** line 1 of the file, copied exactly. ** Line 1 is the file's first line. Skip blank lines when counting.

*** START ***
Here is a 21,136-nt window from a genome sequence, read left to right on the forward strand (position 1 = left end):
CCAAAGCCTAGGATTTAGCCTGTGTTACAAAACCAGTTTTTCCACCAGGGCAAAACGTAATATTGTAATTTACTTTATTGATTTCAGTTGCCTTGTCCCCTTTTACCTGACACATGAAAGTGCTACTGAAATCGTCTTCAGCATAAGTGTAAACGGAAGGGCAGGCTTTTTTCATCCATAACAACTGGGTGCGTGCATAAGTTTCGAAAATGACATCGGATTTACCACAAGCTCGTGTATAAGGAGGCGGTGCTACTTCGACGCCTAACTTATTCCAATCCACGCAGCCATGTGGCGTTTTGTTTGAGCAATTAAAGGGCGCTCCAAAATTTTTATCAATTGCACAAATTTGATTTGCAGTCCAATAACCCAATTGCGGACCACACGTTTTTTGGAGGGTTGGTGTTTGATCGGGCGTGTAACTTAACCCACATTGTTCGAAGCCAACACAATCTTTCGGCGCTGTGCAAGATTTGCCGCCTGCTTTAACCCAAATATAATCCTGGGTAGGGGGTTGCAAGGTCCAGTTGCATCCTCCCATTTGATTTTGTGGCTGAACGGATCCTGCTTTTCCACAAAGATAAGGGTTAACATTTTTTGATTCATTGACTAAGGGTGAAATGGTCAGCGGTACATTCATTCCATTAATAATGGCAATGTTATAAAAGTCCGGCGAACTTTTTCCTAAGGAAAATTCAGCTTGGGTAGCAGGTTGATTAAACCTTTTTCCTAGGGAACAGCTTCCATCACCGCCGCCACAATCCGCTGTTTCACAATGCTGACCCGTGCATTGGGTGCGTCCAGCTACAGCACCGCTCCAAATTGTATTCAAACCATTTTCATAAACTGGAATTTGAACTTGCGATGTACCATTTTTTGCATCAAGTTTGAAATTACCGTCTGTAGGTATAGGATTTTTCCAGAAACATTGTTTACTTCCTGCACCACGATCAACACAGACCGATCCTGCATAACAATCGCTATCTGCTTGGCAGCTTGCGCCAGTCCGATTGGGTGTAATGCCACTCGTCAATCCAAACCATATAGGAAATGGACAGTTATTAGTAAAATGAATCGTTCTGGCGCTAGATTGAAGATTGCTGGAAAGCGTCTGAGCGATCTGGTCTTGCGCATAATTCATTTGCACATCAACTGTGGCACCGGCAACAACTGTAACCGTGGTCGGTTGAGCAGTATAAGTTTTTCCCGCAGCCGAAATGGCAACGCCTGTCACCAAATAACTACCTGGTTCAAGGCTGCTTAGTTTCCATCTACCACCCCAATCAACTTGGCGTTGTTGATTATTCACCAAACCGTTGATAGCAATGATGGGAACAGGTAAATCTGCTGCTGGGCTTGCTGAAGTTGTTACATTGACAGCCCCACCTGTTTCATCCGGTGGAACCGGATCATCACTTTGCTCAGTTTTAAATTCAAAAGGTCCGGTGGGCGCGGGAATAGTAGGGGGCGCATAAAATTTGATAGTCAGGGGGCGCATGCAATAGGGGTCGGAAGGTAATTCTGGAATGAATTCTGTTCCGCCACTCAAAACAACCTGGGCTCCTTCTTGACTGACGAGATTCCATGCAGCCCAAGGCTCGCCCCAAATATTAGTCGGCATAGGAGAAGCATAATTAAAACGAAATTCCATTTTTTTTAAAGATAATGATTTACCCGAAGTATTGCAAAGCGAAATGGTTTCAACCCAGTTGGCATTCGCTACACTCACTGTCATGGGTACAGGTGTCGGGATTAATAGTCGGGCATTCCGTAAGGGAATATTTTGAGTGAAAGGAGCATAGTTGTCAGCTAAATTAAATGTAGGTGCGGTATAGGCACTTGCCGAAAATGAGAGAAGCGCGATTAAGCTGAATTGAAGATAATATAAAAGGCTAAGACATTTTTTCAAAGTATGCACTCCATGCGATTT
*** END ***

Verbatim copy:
Here is a 21,136-nt window from a genome sequence, read left to right on the forward strand (position 1 = left end):